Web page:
Text by Liz Roach
Peeking through a window that overlooks the beverage laboratory at Flavorman, marketing director Colleen Rice compares the view to a glimpse within Willy Wonka’s factory. Employees mix and sample liquids, creating inventive prototypes that could be the next big iced coffee or liqueur to hit shelves.
Akin to the wacky concoctions in the classic Roald Dahl children’s novel Charlie and the Chocolate Factory, the formulations created at Louisville, Kentucky-based Flavorman are a bit of a mystery. The company specializes in beverage development, creating unique flavors for a range of products, from energy drinks to coconut waters to pediatric dog formulas. Project leaders work with clients to ensure that each drink meets their color, taste, ingredient and performance specifications. Balancing elements such as caffeine, additives, vitamins, minerals, extracts and sweeteners, testers tinker until they have found the perfect combination.
Flavorman founder David Dafoe is an expert at such feats. In his first post-college job at a company in Cincinnati, a test revealed that he had the palate of a “supertaster.” After gaining valuable beverage development experience, including crafting a new Jack Daniels line for Brown-Forman, Dafoe employed his skills and instincts to found Flavorman in 1992, and hasn’t looked back since.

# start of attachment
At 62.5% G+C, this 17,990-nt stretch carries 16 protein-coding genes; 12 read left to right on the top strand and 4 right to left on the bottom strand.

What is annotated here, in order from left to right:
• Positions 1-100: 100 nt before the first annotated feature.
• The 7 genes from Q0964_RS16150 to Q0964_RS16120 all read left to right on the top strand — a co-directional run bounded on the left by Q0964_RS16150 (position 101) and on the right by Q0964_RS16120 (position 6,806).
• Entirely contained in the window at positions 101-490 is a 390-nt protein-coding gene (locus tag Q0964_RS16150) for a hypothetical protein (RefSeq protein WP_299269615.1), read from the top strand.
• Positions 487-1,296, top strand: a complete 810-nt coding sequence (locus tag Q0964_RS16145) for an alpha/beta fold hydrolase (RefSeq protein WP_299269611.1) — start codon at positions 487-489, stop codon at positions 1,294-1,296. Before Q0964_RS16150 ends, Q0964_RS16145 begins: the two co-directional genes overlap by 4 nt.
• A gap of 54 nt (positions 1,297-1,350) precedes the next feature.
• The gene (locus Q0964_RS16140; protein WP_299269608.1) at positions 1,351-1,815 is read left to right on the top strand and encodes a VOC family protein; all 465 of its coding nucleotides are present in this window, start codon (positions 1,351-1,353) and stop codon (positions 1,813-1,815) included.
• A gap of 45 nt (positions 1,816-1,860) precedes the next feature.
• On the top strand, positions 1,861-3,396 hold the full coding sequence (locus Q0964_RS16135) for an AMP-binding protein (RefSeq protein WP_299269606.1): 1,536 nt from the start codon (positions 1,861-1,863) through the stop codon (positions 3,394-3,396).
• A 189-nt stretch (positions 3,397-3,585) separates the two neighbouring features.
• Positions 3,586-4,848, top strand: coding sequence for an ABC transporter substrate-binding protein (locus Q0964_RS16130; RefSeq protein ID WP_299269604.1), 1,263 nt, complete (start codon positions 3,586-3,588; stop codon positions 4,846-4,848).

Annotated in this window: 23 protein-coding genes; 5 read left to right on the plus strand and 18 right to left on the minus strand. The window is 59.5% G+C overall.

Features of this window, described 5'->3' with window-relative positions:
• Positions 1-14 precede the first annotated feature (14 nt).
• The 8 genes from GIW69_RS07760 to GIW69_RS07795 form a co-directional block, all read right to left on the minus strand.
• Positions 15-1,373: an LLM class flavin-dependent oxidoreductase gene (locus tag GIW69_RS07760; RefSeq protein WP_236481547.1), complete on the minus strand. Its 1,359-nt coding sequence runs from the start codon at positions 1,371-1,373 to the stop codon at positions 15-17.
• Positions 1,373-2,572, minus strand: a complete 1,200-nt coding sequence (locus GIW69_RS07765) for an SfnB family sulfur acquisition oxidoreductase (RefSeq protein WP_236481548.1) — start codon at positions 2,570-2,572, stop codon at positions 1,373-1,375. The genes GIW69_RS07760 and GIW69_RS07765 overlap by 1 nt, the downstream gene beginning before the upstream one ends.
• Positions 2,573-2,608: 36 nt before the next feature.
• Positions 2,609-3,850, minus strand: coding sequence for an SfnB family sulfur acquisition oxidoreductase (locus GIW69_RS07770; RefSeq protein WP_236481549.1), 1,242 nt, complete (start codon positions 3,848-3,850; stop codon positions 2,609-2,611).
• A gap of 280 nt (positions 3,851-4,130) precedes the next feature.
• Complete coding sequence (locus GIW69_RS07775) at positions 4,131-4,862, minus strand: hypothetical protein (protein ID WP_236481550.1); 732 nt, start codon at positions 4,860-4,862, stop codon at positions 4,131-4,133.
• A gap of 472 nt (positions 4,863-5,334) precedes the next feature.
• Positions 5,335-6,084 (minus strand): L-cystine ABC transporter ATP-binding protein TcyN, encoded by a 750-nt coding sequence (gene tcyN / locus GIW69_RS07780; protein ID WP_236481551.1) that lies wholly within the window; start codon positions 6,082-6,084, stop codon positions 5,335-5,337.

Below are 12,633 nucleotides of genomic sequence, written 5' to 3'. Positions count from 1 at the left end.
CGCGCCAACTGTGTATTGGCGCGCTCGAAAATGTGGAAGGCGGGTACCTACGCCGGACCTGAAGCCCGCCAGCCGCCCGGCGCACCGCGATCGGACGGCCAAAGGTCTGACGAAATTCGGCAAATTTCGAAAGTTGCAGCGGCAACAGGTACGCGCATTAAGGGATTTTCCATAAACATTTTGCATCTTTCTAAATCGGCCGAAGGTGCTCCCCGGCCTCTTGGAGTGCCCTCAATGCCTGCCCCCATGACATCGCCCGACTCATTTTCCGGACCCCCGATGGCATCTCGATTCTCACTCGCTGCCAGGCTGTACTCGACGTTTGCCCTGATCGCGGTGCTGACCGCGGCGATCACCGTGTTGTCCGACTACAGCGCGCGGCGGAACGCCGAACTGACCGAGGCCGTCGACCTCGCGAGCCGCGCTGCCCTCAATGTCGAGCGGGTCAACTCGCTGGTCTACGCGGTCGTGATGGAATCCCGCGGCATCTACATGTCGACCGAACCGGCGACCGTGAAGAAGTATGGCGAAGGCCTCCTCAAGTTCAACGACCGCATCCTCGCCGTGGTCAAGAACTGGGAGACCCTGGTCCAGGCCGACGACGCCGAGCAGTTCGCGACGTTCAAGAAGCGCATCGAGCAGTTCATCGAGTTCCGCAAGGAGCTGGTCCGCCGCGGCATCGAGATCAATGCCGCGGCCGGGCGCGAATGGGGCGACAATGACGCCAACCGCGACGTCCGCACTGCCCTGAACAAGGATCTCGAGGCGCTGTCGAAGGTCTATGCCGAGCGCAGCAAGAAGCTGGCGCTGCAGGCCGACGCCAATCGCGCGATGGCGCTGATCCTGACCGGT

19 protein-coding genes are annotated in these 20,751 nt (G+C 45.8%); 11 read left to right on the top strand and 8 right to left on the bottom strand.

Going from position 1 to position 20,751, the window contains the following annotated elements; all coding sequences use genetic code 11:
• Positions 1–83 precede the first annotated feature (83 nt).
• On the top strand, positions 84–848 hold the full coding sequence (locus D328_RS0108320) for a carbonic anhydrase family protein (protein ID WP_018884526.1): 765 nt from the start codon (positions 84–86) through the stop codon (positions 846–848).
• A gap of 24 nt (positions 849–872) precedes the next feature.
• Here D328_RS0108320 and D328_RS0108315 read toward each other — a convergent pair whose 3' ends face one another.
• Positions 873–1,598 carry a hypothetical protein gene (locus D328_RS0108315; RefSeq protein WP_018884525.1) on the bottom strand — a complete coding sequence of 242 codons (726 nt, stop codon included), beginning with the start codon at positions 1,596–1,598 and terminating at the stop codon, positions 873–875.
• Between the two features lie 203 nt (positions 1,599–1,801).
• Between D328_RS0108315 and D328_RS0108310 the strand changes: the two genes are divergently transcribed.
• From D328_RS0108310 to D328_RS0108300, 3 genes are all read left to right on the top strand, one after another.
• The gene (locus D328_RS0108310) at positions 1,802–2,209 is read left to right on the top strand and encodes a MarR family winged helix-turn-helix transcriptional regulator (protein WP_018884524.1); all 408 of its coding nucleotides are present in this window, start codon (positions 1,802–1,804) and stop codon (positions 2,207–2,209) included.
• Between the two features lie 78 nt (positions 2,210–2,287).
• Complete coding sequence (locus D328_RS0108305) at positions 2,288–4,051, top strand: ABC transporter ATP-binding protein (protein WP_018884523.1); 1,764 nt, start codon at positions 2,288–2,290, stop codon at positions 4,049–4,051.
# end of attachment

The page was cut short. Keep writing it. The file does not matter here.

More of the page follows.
One of the most intriguing aspects of Flavorman is the secrecy surrounding its’ client list. Businesses such as Jones Soda Company, Starbucks, and Ocean Spray are openly discussed, but the identities of many others remain closely guarded. “You wouldn’t believe some of the clients we have,” Rice says, although she can’t share who they are, even to potential new customers, due to confidentiality agreements. With Flavorman’s strong reputation, one can only speculate on the companies that might request its services. Rice hints that some of the most popular recent requests involve energy drinks and infused alcohols such as vodkas and whiskies.
Flavorman is proof of how quality output creates steady business. Rice notes that until 2011, the twenty-one year-old company didn’t pay for a single ad. In spite of Flavorman’s mystique, the secret is out on its’ success.
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